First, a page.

Products, apps, digital contents: how Technogym revolutionizes your workout

Simon Usborne

With the launch of Technogym LiveTechnogym has completed its evolution as a global platform for digital content and equipment as advanced as any device from a Silicon Valley R&D lab.
In a first for the fitness industry, the 50 million people connected to Technogym around the world will now be able to stream training experiences live or on demand to Technogym’s new equipment and their own devices at their gym, home and on the go.

Technogym users and operators now coexist in a single ecosystem where training and wellness can be managed in the cloud and any device or piece of gym equipment can be instantly personalised.

It is an evolution that began in 1983, which has gone down in history as a landmark year in the creation of the digital age. With the Lisa computer, Apple launched the personal computer as we still know it. The CD-Rom was about to transform storage and entertainment. Motorola launched the first commercially available mobile phone. And the world adopted a new protocol for the “network of networks” that would become the Internet.

For a young Italian in his parents’ garage in Cesena, these shockwaves weren’t on the radar - at least not yet. At the start of his journey, Nerio Alessandri was focussed on one thing: making the best and most technologically advanced gym equipment. Because, beyond the labs of the future tech giants, a fitness revolution was also underway.

The bodybuilding boom of the 1970s had hit the mainstream. A jogging craze was still sweeping the world, meanwhile, and fitness videos featuring stars like Jane Fonda helped to redefine exercise as an aspirational pursuit.

Alessandri, an industrial designer by training who first wanted to go into high fashion, was poised to capitalise on the boom with his new company, Technogym. He sold his first machine - the Hack Squat - to a local gym in Cesena. His wife Stefania Migani wore Fonda-inspired training gear in early publicity shots as Nerio set out to shake up fitness and breathe new, young energy into Italian industry.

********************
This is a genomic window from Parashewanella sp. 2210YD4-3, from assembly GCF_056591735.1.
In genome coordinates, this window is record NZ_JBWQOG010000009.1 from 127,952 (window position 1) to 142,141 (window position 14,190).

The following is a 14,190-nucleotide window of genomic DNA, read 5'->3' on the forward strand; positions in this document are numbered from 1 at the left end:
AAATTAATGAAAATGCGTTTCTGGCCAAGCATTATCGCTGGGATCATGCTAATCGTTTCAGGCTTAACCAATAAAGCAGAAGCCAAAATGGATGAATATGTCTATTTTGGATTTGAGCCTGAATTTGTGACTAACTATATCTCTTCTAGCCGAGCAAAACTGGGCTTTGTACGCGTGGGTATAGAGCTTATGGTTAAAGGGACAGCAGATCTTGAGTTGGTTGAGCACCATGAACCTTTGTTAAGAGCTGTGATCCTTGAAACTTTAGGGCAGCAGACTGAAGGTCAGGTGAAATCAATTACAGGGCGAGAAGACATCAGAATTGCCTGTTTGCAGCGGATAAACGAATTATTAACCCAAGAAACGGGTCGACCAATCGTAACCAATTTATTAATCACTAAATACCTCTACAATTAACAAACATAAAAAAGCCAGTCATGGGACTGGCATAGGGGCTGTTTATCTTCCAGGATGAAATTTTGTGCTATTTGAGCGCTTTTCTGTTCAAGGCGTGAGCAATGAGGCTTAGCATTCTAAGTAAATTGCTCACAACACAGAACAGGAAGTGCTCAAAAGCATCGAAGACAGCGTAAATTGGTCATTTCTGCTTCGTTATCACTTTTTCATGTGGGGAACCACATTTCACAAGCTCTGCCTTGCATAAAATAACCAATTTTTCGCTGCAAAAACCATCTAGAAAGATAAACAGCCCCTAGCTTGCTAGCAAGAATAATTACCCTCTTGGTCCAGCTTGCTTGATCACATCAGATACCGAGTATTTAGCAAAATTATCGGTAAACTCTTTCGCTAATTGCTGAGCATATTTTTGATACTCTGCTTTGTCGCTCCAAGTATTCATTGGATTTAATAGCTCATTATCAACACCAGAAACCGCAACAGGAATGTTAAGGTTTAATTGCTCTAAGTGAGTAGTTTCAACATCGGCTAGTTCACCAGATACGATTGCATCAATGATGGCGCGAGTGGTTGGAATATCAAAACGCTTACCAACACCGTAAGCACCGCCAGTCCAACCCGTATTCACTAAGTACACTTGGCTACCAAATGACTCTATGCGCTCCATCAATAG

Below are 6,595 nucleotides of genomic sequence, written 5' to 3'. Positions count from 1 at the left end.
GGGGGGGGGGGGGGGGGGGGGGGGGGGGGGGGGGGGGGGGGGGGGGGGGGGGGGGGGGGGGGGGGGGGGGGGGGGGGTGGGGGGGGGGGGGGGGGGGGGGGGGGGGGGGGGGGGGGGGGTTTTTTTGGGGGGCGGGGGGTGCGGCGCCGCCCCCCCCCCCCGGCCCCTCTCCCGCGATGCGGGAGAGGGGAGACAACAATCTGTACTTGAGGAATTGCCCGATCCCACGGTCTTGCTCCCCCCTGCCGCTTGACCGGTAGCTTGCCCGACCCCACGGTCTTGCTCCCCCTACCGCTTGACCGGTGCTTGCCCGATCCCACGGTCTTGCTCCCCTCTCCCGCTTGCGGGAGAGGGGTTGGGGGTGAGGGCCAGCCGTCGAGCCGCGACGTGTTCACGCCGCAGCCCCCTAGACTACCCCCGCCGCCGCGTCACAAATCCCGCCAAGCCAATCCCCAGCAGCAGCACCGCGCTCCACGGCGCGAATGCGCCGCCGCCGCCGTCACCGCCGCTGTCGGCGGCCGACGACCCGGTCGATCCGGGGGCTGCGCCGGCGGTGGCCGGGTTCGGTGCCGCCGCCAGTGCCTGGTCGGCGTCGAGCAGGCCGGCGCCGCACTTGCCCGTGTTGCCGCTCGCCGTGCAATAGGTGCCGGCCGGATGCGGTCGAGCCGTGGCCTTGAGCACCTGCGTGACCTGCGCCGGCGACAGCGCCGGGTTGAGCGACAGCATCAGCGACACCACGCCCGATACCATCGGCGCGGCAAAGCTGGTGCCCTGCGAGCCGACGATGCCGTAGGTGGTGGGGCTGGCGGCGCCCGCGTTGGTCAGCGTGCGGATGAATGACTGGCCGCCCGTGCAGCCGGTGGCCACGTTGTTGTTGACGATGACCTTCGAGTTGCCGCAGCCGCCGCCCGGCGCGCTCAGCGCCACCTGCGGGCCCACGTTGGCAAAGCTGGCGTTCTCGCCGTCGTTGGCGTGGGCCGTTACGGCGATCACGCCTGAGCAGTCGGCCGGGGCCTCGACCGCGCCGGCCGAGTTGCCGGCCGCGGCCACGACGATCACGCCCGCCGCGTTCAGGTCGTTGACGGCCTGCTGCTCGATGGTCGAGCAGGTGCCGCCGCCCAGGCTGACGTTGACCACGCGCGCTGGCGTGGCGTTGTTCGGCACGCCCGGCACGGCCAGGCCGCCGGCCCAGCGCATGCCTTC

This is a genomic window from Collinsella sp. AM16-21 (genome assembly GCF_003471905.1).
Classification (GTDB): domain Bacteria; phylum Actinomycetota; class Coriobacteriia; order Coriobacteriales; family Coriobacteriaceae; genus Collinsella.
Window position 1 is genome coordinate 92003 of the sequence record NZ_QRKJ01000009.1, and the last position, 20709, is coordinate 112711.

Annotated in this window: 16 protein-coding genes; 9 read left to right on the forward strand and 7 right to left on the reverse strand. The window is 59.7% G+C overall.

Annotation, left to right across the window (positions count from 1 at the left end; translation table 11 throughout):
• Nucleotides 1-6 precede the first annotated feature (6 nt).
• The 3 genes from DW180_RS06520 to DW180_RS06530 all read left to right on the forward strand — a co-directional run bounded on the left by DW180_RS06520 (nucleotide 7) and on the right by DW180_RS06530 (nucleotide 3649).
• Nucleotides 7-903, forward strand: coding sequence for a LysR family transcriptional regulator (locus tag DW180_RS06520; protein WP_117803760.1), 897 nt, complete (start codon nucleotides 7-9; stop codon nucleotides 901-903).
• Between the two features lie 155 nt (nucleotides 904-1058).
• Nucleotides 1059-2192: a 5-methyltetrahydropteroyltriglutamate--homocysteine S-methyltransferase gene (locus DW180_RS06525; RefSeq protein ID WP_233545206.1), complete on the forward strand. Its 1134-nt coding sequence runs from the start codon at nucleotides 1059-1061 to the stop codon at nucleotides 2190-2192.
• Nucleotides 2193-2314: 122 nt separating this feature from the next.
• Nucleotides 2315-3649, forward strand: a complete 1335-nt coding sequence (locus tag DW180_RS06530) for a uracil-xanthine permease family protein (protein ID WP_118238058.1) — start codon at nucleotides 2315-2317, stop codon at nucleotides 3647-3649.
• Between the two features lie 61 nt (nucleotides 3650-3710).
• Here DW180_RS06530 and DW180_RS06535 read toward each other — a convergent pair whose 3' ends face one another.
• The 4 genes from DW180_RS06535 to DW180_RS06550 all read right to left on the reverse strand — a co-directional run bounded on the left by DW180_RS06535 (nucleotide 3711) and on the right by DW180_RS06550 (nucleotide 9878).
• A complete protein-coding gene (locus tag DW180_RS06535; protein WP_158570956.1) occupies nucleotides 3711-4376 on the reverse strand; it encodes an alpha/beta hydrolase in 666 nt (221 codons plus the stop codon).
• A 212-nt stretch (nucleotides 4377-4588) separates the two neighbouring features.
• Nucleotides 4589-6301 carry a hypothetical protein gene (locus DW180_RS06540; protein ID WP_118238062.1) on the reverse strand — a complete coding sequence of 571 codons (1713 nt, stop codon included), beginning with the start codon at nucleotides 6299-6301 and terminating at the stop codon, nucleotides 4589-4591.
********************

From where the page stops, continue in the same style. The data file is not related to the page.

That 22-year-old entrepreneur and designer could barely have dreamed the multiple and complete ways the digital revolution would go on to transform daily life. Nor could he have anticipated where the fitness and wellness industry would go - or that Technogym would play a vital role in shaping it.
But, more than that, decades before the rise of the new tech giants of Facebook, Amazon, Netflix and Google, Alessandri could not have dared to dream that, almost 40 years after he launched a company from a Cesena garage, it would stand at the forefront of both revolutions.

Beyond the labs of the future tech giants, a fitness revolution was also underway

Yet the key to that success is a guiding principle that has remained at the core of the business - to push and define what was possible rather than follow it. As he said at the launch of Technogym Live last month: “Innovation is Technogym’s DNA.”
After a rapid rise to prominence in the 1980s, Technogym introduced the concept of wellness decades before it became an industry buzzword. Exercise would become a virtue of the mind as well as body. And technological innovation - as well as the best of Italian design - was going to drive that shift.
In 1990, Technogym invented the Constant Pulse Rate system to automatically adjust the intensity of a workout. The Wellness System in 1996 gave users the TGS key, allowing them to activate equipment and keep track of their fitness data long before wearable digital devices achieved ubiquity.
A decade later, Technogym became the first company to incorporate TV screens into fitness equipment and then - in 2007 - it launched the first gym equipment with online connectivity, paving the way for what followed across the industry.

But it is in the past decade that the fitness industry has run, pedalled, rowed and lifted itself into a truly digital space. During this wider transformation towards a sharing, subscription economy, established giants in both technology and fitness have been compelled to raise their game amid the rapid rise of disruptive startups and an Instagram culture that has thrown wellness deep into the mainstream.
Technogym has kept up with that breakneck change, which has been particularly fierce at the premium end of the market. It continues to lead the revolution. In 2012, it launched the mywellness cloud - the first of its kind to allow users to access their profile and training programmes anywhere, connecting operators and customers in new ways via web and mobile.
Mywellness turned Alessandri’s founding principle into a digital ecosystem, blurring the boundaries between equipment and content. Via Technogym Live, users can now look up from their machines as they join fitness classes around the world, taking the personalised approach to a new level.

That garage in Cesena is now a giant tech campus buzzing with innovation - the “new garage, for the new era”, as Alessandri has described it. Yet Alessandri has managed to retain the founding spirit of technologically-driven wellness that he first identified, in 1983, when a digital revolution was only a seed waiting to take root.

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